- Let’s start off with something that I can be positive about. If you call this positive: I don’t think the defense was as bad as everyone thinks.
Kansas City’s offense is of the death by 1000 cuts type where they dink and dunk you to distraction. The only thing that you can do is be patient and wait for them to make a mistake. If they don’t make a mistake… well, then you hope you can stop them when it becomes a short field. For the most part, that’s what the defense did until they got worn down to a nub. A difference in time of possession in the first half of 22:00 to 8:00 will do that.
The run defense was “OK” as the Bears allowed 4.4 yards per carry in the first half but, again, they were worn to a nub by the end. Linebackers were playing down hill and looked fine in coverage.
I thought the pass rush was fine and despite the fact that Kansas City quarterback Alex Smith was getting rid of the ball quickly, they managed to hit him hard on occasion.
Cornerback is a problem but we knew that. The injury to Tracy Porter won’t help. Kyle Fuller was already out after undergoing arthroscopic knee surgery. None of the other cornerbacks the Bears used against the Chiefs has ever played in an NFL game: Jacoby Glenn, Deiondre’ Hall, Kevin Peterson and Taveze Calhoun, De’Vante Bausby and Joel Ross.
Bottom line, I agree with the coaching staff that the Bears defense needed to play a little tighter. But I thought they were playing fast to the ball and being patient and I didn’t have much problem with them.
- Unfortunately, no surprise, the “OK” label cannot be given to the offense. There were no first half turnovers and the Bears only had 3 first half penalties so I can’t say that they were shooting themselves in the foot. The best explanation I have of what happened is simply failure to execute.
The offensive line wasn’t bad and, in fact, Charles Leno and Cody Whitehair were quite solid. Young Cornelius Edison, thrown into the breach at center, held his own. His head was on a swivel and he looked like he was more than aware of what was going on. Ted Larsen had more than his share of struggles with his second position change in as many games but I expect the veteran will settle down once he settles into one position.
The running backs played to their talent level. The tight ends were a non-factor but we’re all used to that by now.
Perhaps most disappointing were the two drops by Alshon Jeffery, the drop by Kevin White to go with a couple of poor pass routes and some poor throws and inconsistency from Jay Cutler. These things didn’t seem to happen much last year. Is it a coincidence that the Bears have a new wide receivers coach, a new quarterback coach and a new offensive coordinator? On a related note, it’s a bit worrisome that the offense hasn’t been consistently ready to play that may also be a sign of some bad offensive coaching (see below).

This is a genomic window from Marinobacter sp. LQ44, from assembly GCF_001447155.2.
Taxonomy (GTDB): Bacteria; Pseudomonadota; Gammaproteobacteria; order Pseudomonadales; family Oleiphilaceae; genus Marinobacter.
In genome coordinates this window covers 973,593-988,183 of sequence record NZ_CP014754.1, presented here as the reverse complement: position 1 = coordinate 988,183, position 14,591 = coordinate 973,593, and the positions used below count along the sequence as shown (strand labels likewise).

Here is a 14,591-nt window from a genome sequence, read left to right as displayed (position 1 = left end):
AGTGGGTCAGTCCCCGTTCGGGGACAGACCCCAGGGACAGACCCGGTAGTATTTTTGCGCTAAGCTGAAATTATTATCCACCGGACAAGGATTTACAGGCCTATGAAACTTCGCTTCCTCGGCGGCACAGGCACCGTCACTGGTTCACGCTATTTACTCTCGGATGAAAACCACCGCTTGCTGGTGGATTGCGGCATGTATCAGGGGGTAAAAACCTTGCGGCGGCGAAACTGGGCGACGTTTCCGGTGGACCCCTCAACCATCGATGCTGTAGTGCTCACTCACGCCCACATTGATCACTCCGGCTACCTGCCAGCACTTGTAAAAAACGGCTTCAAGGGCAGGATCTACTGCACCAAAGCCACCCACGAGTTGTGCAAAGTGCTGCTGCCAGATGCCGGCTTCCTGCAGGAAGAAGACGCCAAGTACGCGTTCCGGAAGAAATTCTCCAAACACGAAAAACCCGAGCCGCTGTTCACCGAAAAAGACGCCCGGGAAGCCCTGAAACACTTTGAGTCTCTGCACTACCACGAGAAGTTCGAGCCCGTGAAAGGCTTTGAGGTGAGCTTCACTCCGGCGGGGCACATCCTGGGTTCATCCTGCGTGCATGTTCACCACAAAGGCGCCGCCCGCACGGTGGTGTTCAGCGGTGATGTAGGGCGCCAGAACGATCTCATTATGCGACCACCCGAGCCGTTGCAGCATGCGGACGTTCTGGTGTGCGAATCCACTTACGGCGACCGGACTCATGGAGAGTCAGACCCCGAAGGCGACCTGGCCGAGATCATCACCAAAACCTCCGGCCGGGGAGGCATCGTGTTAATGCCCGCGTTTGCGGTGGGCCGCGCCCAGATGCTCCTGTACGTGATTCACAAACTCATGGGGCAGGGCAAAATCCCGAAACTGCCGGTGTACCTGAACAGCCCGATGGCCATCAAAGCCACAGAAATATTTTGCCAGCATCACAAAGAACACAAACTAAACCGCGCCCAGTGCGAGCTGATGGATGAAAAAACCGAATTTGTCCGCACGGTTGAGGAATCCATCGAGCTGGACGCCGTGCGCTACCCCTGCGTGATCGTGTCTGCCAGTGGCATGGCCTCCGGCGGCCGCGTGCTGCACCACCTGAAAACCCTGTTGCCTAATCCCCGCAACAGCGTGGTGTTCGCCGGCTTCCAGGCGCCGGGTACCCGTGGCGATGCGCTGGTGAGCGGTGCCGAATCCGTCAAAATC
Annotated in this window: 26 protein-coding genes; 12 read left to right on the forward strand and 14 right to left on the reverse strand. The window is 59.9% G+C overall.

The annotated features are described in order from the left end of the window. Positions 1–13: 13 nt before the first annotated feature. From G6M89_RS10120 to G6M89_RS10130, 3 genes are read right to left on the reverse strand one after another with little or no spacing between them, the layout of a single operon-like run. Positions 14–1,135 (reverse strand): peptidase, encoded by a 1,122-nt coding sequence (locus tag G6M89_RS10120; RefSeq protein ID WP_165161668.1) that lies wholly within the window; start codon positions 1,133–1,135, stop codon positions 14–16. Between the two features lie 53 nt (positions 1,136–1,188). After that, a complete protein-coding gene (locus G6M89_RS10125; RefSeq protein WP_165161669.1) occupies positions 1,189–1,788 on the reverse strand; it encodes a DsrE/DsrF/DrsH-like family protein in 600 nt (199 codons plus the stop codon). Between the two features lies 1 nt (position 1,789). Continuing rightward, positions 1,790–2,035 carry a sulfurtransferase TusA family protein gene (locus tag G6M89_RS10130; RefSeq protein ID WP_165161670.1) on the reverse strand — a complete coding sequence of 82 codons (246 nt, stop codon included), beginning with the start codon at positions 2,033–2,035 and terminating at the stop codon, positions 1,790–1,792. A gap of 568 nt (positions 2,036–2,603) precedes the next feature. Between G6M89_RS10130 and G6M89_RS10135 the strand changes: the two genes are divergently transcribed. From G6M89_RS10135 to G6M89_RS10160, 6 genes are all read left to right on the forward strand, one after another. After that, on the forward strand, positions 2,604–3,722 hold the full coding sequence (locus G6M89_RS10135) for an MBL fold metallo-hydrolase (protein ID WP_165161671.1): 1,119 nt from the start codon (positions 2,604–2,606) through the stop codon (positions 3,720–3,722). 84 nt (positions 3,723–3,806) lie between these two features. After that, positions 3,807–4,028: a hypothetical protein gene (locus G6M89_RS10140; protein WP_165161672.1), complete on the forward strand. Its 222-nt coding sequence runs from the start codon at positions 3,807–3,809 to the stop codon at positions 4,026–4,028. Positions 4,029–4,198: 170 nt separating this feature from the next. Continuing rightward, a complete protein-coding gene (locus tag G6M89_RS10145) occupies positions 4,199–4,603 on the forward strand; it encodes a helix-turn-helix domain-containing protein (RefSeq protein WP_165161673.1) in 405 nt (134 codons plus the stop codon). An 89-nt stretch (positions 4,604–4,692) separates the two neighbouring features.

But the good news is that this is all correctable. For instance, there won’t be many games once the season starts where Jeffery drops two passes no matter who the coach is. The players simply need to concentrate more on what they’re doing. Its the preseason and you can hope that they’ll do that once the meaningful games start.
- Fifth round running back Jordan Howard has been getting a fair bit of attention from certain segments of the media lately. Howard was drafted as a power running back and its seems that, though he’s being envisioned as a being a force near the goal line, some segments think he’s exhibiting the ability to do more than that.
“I didn’t realize he was that quick,” running backs coach Stan Drayton said earlier this month. “I’m excited about that.”
We still have a long way to go before we know whether Howard exceeds his draft status but, based upon what I’ve seen, I’m less enthusiastic about him than most seem to be. He’s exhibited none of the vaunted power that we’ve been told he has in any of the preseason games and at 6-0, 222-pounds he’s not as big as I’d like for such a role. For instance, Jerome Bettis was 255 pounds. Admittedly, Bettis is a pretty high standard to hold anyone to but you get the point.
Howard could be showing a lot more in practice and if so, we can hope that it will be showing up in games soon. But until then, he looks like just another guy to me and this all feels an awful lot like preseason fluff.
- Mark Potash at the Chicago Sun-Times gave us some focal points for the game Saturday against the Chiefs and this one caught my eye.
“Unless Jay Cutler, Alshon Jeffery and Kevin White turn the offense into an NFL revelation, the Bears figure to have little margin-for-error on offense. Penalties and sacks have stunted the Bears’ offense throughout the Cutler era. In a current state of flux, the Bears need to stay clean to give themselves the best chance for growth.”